A four-year starter at strong-side linebacker, Johnson finished his career with 182 career tackles, 64 solo, along with four sacks, 11 tackles for loss, two forced fumbles, two fumble recoveries and one interception. He concluded his senior campaign with 50 tackles, 33 solo, with two sacks and four tackles for loss. Johnson played in 48 career games with 37 starts.
Senior wide receiver Brandon Walker-Roby is this year's Ted Verlihay "Mental Attitude and Loyalty" Award winner. The honor is bestowed upon the player who has demonstrated the best mental attitude and loyalty to Indiana Football. A veteran of the Vietnam War, Ted Verlihay earned a letter following the 1967 football season. He was a physical education major at IU.
The Indianapolis native appeared in 45 career games and played in at least 10 games each season, including 10 as a true freshman. Walker-Roby ended his four-year stint with 26 receptions, 236 yards and two touchdowns. He also returned 14 kicks for 199 yards and added 435 all-purpose yards.
Fifth-year senior kicker Austin Starr won the Ted Whereatt Senior Academic Excellence Award, which is given to the senior who has excelled academically. Ted Whereatt was a long-time resident of the Indiana University community. He served as an Assistant to the Dean of University Division. In his capacity, he counseled student-athletes with their educational program.
The 2007 Academic All-American earned first team ESPN The Magazine Academic All-District V honors for the third straight year. Starr, a biology major and chemistry minor, is also a finalist for the Wuerffel Trophy, the Lowe's Senior CLASS Award (achievements in the classroom, character, community and competition), the Awards and Recognition Association (ARA) National Sportsmanship Award and a semifinalist for the Draddy Trophy (nation's top scholar-athlete). Starr earned Academic All-Big Ten honors for the third time in his career last season and became the second Hoosier to ever earn All-America honors both on and off the field.
Starr also earned the inaugural Harold Mauro Award. The award is given to the Indiana University football player that best exemplifies valued qualities demonstrated by Harold Mauro to Indiana University and the Bloomington community. Mauro has participated in every Indiana bowl game as either a player, assistant coach or administrator and was inducted into the Indiana Football Hall of Fame in 2007. He played for the Hoosiers from 1963-67, served as a graduate assistant (1968), an assistant coach (1969-72, 77-83), an administrator (1984-04) and the director of football operations (2005-present).
A finalist for the Lou Groza Award and All-American in 2007, Starr became just the fifth kicker in school history to break the 40-field goal mark with two at Illinois. Starr finished tied for fourth on the school's career field goals list (43), fourth on the career extra points (103) list and sixth on the career points (232) list. In 2007, Starr was named first team All-Big Ten by the conference media and second team by the coaches to become Indiana's first All-Big Ten first team selection at kicker since Bill Manolopoulos in 1993. He set a school record with 21 field goals (21-for-23) and 48 extra points (48-for-48), both of which had been set by former NFL great Pete Stoyanovich.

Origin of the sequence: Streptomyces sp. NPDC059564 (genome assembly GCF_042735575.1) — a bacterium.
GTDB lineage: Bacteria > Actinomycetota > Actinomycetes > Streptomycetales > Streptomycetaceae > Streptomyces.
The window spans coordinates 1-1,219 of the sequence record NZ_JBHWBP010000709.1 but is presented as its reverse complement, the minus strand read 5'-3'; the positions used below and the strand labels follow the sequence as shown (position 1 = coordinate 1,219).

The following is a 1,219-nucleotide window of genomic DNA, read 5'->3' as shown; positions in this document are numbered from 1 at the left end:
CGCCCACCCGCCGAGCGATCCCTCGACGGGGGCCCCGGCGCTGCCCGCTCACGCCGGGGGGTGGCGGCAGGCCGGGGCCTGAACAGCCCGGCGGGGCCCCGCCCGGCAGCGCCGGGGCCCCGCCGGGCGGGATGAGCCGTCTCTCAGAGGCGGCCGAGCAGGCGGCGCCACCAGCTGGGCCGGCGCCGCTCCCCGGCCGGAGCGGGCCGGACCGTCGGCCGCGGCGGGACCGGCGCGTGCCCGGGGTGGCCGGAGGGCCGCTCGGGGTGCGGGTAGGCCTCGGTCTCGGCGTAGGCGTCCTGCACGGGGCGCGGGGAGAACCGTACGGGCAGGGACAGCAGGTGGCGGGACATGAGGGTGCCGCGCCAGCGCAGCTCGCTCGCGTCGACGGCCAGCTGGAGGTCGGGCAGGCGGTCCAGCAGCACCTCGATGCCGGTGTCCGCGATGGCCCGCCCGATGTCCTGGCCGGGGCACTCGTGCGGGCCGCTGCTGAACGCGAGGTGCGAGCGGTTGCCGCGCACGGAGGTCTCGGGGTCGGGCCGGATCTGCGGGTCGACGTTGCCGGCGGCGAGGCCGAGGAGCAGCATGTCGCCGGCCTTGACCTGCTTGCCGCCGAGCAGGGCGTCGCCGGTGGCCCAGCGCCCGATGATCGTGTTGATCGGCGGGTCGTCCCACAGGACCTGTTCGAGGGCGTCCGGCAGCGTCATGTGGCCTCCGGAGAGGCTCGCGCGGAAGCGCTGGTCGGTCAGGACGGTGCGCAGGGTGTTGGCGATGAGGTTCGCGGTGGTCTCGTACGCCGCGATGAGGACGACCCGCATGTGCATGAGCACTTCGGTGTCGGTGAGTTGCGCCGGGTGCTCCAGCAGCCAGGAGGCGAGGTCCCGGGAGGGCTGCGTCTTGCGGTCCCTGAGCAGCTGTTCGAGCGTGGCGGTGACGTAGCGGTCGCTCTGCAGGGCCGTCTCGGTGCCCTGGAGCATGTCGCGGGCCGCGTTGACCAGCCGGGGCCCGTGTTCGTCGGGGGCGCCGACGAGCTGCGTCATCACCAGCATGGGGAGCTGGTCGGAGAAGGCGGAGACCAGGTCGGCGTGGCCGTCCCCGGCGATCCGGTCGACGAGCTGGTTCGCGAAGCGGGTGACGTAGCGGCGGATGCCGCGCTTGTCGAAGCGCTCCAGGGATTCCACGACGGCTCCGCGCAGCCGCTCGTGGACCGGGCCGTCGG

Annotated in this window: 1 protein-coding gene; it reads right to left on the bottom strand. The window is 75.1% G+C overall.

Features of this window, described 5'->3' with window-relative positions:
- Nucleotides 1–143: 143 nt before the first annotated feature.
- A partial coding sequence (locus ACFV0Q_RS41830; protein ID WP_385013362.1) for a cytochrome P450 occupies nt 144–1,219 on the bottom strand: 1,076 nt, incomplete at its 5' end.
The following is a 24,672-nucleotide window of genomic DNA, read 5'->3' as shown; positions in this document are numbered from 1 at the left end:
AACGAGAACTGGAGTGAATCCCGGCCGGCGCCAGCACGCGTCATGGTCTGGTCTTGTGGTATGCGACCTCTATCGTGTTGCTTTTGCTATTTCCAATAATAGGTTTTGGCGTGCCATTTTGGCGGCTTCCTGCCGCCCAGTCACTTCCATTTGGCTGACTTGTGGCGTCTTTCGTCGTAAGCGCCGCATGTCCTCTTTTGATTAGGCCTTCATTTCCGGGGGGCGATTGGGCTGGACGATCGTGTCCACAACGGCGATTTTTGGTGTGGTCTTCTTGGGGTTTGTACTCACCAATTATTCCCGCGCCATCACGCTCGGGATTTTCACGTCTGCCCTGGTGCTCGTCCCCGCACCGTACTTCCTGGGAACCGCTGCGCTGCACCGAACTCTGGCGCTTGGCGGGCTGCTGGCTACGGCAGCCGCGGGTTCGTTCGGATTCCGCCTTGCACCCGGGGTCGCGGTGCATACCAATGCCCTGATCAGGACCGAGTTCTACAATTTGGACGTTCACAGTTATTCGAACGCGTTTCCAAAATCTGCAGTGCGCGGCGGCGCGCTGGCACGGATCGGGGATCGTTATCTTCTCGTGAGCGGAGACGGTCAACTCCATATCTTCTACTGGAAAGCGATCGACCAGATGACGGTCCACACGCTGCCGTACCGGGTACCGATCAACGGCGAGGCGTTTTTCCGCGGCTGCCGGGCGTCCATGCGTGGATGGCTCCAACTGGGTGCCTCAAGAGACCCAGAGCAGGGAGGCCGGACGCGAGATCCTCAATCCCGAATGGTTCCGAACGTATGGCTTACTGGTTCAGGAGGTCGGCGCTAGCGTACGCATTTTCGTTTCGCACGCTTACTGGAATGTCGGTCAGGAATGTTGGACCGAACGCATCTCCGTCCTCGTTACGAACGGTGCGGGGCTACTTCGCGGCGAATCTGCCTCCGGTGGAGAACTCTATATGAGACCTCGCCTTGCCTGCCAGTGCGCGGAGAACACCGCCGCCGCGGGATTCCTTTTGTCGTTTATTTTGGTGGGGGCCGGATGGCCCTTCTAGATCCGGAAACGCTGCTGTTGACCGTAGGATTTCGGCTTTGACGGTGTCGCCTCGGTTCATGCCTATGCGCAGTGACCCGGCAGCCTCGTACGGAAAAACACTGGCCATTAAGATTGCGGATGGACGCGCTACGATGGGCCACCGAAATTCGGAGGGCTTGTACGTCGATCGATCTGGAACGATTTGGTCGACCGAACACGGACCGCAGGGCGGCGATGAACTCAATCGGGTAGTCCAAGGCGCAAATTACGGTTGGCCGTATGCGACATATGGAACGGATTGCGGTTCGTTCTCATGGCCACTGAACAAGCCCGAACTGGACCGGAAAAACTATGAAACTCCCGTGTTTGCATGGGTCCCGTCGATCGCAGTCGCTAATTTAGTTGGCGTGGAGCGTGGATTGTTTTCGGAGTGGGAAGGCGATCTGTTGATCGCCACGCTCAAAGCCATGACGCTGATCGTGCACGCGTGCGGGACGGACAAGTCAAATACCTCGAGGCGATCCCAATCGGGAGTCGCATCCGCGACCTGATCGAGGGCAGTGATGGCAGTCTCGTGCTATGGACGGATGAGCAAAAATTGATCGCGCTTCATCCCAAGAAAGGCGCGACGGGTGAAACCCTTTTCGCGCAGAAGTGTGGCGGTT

Sophomore linebacker Tyler Replogle collected the Terry P. Cole "Impact Player" Award. This award is given to the player who makes the biggest impact in the Old Oaken Bucket Game and is in memory of former Hoosier great Terry Cole (1965-67). Cole, who played running back and fullback, saved the best performance of his career for his final game at Memorial Stadium. He recorded a 63-yard touchdown run and a 48-yard dash to set up another score, as Indiana defeated Purdue, 19-14, to bring the Bucket back to Bloomington. The win gave the Hoosiers a share of the Big Ten championship and punched their ticket to Pasadena - the school's only Rose Bowl appearance. Cole finished his brilliant career with 1,059 rushing yards and seven touchdowns.
Making just the second start of his career at weak-side linebacker, Replogle had a career day against the Boilermakers. He made a career-high 19 tackles, nine solo, and recorded his first career sack in the third quarter. It marked the most tackles by a Hoosier in a game this season and the most since Austin Thomas had 22 stop at Michigan State in the 2007 campaign.
Fifth-year senior defensive tackle Greg Brown received the Howard Brown Award. This award is given to a player who exemplifies the qualities of former IU assistant coach Howard Brown. Brown demonstrated compassion, courage, understanding, humor, sportsmanship and a strong competitive spirit as a player, coach and as a man. He was the team MVP in 1945 and again in 1947 and captained the squad in 1946 and 1947. Brown played as a freshman in 1942 before joining the Infantry. He won three Purple Hearts while serving in Europe and returned to Bloomington after the start of the 1945 season.
A mainstay at defensive tackle since making his first start as a redshirt freshman in 2005, Brown appeared in 48 games with 40 starts, including 37 straight to wrap up his career. The Centerville, Ohio, product concluded his career with 146 tackles, 90 solo, to go along with five sacks and 17.5 tackles for loss.
Fifth-year senior running back Marcus Thigpen, Kirlew and Replogle collected the Hoosier Big Play Maker Awards on offense, defense and special teams, respectively.
True freshmen running back Darius Willis and offensive lineman Will Matte shared Offensive Scout of the Year honors, while true freshmen defensive lineman Nicholas Sliger and linebacker Chad Sherer shared Defensive Scout of the Year accolades. True freshman wide receiver Kyle Dietrick collected Special Teams Scout of the Year recognition.
Ten Hoosiers earned entrance into the One-Play Warrior Club. The club is reserved for players who make outstanding contributions on special teams each week. Junior Brandon Bugg, sophomore Trea Burgess, junior Justin Carrington, sophomore Mitchell Evans, redshirt freshman Chris Hagerup, redshirt freshman Darius Johnson, sophomore Tyler Replogle, fifth-year senior Austin Starr, sophomore Terrance Thomas and senior Brandon Walker-Roby each earned entry into the club this season.
2008 INDIANA FOOTBALL AWARDS
Anthony Thompson MVP Award - Jammie Kirlew
Pete Schmidt "Team Above Self" Award - Dustin Hass
Don Howell "Outstanding Offensive Lineman" Award - Pete Saxon
Chris Dal Sasso "Outstanding Defensive Lineman" Award - Jammie Kirlew
Corby Davis Memorial Award - Geno Johnson
Ted Verlihay "Mental Attitude and Loyalty" Award - Brandon Walker-Roby
Ted Whereatt "Senior Academic Excellence" Award - Austin Starr
Terry P. Cole "Impact Player" Award - Tyler Replogle
Howard Brown Award - Greg Brown